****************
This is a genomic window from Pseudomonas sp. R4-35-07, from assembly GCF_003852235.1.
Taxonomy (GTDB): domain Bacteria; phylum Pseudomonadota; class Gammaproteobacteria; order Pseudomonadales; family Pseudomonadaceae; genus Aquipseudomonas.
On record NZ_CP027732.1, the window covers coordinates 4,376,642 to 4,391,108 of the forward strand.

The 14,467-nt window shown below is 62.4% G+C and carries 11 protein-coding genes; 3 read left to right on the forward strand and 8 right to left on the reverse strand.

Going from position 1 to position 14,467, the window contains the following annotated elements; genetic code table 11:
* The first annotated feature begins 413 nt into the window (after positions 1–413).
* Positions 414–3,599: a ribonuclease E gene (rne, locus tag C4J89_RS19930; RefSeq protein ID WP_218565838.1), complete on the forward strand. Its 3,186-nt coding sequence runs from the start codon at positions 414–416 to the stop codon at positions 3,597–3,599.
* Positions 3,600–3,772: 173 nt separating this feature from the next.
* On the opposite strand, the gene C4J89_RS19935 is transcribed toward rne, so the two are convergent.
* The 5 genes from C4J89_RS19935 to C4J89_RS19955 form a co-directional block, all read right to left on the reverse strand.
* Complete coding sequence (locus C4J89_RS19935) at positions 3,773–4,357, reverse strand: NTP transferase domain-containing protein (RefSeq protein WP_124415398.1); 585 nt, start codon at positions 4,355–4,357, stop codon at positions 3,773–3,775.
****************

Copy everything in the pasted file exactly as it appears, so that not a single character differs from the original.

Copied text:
This is a genomic window from Pseudomonas sp. R4-35-07, from assembly GCF_003852235.1.
Taxonomy (GTDB): domain Bacteria; phylum Pseudomonadota; class Gammaproteobacteria; order Pseudomonadales; family Pseudomonadaceae; genus Aquipseudomonas.
On record NZ_CP027732.1, the window covers coordinates 4,376,642 to 4,391,108 of the forward strand.

The 14,467-nt window shown below is 62.4% G+C and carries 11 protein-coding genes; 3 read left to right on the forward strand and 8 right to left on the reverse strand.

Going from position 1 to position 14,467, the window contains the following annotated elements; genetic code table 11:
* The first annotated feature begins 413 nt into the window (after positions 1–413).
* Positions 414–3,599: a ribonuclease E gene (rne, locus tag C4J89_RS19930; RefSeq protein ID WP_218565838.1), complete on the forward strand. Its 3,186-nt coding sequence runs from the start codon at positions 414–416 to the stop codon at positions 3,597–3,599.
* Positions 3,600–3,772: 173 nt separating this feature from the next.
* On the opposite strand, the gene C4J89_RS19935 is transcribed toward rne, so the two are convergent.
* The 5 genes from C4J89_RS19935 to C4J89_RS19955 form a co-directional block, all read right to left on the reverse strand.
* Complete coding sequence (locus C4J89_RS19935) at positions 3,773–4,357, reverse strand: NTP transferase domain-containing protein (RefSeq protein WP_124415398.1); 585 nt, start codon at positions 4,355–4,357, stop codon at positions 3,773–3,775.